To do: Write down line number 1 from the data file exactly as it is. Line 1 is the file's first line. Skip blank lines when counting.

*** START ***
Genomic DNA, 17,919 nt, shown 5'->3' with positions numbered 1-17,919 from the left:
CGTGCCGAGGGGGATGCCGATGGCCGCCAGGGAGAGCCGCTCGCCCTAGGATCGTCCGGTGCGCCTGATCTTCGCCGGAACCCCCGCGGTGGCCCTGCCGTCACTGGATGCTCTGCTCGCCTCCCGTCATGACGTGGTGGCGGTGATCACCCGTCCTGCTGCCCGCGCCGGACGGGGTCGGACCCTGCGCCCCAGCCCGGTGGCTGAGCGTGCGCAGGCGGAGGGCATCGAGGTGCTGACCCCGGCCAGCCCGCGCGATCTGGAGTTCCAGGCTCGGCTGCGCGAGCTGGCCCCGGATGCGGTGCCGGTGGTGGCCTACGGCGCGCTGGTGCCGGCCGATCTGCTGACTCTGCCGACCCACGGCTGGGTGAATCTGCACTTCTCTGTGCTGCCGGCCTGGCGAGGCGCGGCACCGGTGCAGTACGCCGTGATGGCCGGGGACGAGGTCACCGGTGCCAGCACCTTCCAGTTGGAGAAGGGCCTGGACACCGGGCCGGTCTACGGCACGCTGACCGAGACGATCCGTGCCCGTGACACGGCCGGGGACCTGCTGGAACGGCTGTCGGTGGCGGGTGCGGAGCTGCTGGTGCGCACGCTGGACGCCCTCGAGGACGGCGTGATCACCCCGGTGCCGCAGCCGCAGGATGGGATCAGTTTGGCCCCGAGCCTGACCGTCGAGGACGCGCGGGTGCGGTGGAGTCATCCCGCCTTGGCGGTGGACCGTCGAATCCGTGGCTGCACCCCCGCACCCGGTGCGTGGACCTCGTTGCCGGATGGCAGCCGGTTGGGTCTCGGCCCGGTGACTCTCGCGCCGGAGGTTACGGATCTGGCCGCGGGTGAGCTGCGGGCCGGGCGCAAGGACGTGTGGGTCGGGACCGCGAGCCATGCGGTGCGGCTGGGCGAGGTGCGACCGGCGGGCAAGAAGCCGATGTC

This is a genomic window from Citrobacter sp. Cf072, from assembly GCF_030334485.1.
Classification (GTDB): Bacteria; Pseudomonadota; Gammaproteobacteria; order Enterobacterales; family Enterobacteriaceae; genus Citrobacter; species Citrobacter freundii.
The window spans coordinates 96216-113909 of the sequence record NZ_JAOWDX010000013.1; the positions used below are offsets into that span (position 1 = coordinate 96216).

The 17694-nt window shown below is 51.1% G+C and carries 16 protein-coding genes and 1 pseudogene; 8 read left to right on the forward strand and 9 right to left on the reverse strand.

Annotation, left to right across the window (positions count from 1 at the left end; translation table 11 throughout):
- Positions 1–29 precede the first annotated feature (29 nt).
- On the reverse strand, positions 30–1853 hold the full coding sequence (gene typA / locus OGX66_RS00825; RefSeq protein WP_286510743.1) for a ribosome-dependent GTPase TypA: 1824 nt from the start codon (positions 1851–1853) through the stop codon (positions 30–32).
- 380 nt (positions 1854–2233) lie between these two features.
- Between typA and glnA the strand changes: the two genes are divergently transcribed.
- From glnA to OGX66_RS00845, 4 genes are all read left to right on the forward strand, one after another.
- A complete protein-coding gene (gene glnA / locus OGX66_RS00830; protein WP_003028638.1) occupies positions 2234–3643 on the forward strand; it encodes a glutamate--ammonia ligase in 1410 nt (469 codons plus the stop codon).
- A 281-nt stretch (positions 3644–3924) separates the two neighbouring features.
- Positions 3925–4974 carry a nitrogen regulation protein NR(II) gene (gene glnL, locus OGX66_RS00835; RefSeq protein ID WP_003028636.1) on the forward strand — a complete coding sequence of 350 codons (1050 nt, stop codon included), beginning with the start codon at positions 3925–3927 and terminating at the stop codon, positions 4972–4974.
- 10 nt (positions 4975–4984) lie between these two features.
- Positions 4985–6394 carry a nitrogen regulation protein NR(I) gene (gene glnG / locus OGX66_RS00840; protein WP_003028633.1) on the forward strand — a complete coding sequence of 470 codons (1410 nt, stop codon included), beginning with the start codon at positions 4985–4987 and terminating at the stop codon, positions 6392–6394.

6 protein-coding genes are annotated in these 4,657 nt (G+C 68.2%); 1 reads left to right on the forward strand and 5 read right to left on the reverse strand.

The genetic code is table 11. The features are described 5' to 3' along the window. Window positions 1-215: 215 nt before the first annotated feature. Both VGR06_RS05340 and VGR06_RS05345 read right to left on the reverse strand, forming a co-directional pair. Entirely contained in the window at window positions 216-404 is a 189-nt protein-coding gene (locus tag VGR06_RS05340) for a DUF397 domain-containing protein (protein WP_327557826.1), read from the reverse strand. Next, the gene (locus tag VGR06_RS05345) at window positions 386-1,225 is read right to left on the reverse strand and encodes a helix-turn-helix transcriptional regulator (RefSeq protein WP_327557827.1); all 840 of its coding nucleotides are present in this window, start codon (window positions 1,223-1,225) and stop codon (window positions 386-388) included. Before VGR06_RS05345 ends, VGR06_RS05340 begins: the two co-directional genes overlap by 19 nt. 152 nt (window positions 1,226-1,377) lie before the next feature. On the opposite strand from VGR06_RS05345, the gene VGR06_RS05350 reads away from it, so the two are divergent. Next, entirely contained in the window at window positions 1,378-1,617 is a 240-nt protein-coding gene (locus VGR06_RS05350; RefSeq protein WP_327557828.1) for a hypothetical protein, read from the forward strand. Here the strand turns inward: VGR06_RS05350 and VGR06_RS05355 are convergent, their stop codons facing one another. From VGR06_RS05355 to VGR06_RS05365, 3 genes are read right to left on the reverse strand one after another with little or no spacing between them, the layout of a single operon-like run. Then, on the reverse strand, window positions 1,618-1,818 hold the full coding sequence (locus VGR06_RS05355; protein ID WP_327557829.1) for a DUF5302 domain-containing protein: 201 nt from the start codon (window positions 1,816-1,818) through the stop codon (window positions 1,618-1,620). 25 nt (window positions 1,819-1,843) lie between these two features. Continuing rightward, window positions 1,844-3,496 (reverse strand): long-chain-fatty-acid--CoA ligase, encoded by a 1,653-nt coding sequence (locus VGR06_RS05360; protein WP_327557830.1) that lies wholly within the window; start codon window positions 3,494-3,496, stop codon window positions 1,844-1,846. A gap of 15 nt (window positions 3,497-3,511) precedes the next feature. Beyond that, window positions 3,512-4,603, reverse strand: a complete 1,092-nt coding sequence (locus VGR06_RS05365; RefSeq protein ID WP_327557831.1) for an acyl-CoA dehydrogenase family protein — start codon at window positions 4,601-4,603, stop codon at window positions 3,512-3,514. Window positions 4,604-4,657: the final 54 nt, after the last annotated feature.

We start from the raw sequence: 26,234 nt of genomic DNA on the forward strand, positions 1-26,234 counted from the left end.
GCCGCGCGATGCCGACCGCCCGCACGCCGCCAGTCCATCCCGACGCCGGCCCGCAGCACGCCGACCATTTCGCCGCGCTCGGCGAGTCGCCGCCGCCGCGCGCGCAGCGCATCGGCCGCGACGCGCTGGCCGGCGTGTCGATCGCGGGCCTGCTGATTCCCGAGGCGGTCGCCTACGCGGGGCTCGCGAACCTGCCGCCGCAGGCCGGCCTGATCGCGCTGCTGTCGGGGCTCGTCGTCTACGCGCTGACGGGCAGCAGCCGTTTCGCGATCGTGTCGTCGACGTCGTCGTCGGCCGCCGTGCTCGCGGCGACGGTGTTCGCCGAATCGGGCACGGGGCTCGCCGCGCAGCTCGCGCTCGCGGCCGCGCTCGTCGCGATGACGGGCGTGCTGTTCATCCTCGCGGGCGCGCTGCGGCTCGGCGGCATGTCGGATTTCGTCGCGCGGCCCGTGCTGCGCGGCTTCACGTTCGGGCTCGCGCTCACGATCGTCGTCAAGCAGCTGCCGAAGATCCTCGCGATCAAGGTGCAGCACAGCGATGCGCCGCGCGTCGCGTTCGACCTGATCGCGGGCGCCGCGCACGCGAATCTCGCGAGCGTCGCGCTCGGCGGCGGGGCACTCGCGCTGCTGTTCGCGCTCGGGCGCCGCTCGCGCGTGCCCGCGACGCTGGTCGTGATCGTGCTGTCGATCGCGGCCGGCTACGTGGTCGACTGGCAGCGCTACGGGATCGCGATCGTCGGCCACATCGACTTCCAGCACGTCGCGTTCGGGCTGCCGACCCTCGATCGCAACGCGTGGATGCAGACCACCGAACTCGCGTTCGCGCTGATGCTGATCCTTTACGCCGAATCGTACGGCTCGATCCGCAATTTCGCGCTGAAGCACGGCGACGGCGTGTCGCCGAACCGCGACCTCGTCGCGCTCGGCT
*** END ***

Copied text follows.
Genomic DNA, 17,919 nt, shown 5'->3' with positions numbered 1-17,919 from the left: